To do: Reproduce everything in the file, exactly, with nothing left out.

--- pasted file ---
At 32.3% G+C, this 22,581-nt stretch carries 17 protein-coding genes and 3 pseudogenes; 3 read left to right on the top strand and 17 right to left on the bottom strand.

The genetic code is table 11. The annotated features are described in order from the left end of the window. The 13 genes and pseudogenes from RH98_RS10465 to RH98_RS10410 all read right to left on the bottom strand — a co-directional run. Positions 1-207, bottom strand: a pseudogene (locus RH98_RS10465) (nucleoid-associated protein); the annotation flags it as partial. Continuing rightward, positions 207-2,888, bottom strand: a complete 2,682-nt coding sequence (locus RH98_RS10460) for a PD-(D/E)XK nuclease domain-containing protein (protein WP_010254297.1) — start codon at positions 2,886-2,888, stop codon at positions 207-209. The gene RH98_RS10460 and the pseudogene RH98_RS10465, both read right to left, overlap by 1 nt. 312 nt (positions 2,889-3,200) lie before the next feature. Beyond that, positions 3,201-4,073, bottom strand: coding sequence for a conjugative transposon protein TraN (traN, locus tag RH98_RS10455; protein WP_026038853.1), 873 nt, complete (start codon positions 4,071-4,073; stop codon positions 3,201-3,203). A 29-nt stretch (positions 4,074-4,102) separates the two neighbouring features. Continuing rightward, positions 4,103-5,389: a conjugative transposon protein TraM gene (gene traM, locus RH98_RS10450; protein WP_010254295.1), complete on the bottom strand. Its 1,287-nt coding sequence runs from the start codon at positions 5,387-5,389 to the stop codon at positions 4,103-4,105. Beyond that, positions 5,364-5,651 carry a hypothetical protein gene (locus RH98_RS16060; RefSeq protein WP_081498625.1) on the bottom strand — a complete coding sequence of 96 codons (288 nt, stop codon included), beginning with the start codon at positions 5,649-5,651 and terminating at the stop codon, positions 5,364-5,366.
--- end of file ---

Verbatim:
At 32.3% G+C, this 22,581-nt stretch carries 17 protein-coding genes and 3 pseudogenes; 3 read left to right on the top strand and 17 right to left on the bottom strand.

The genetic code is table 11. The annotated features are described in order from the left end of the window. The 13 genes and pseudogenes from RH98_RS10465 to RH98_RS10410 all read right to left on the bottom strand — a co-directional run. Positions 1-207, bottom strand: a pseudogene (locus RH98_RS10465) (nucleoid-associated protein); the annotation flags it as partial. Continuing rightward, positions 207-2,888, bottom strand: a complete 2,682-nt coding sequence (locus RH98_RS10460) for a PD-(D/E)XK nuclease domain-containing protein (protein WP_010254297.1) — start codon at positions 2,886-2,888, stop codon at positions 207-209. The gene RH98_RS10460 and the pseudogene RH98_RS10465, both read right to left, overlap by 1 nt. 312 nt (positions 2,889-3,200) lie before the next feature. Beyond that, positions 3,201-4,073, bottom strand: coding sequence for a conjugative transposon protein TraN (traN, locus tag RH98_RS10455; protein WP_026038853.1), 873 nt, complete (start codon positions 4,071-4,073; stop codon positions 3,201-3,203). A 29-nt stretch (positions 4,074-4,102) separates the two neighbouring features. Continuing rightward, positions 4,103-5,389: a conjugative transposon protein TraM gene (gene traM, locus RH98_RS10450; protein WP_010254295.1), complete on the bottom strand. Its 1,287-nt coding sequence runs from the start codon at positions 5,387-5,389 to the stop codon at positions 4,103-4,105. Beyond that, positions 5,364-5,651 carry a hypothetical protein gene (locus RH98_RS16060; RefSeq protein WP_081498625.1) on the bottom strand — a complete coding sequence of 96 codons (288 nt, stop codon included), beginning with the start codon at positions 5,649-5,651 and terminating at the stop codon, positions 5,364-5,366.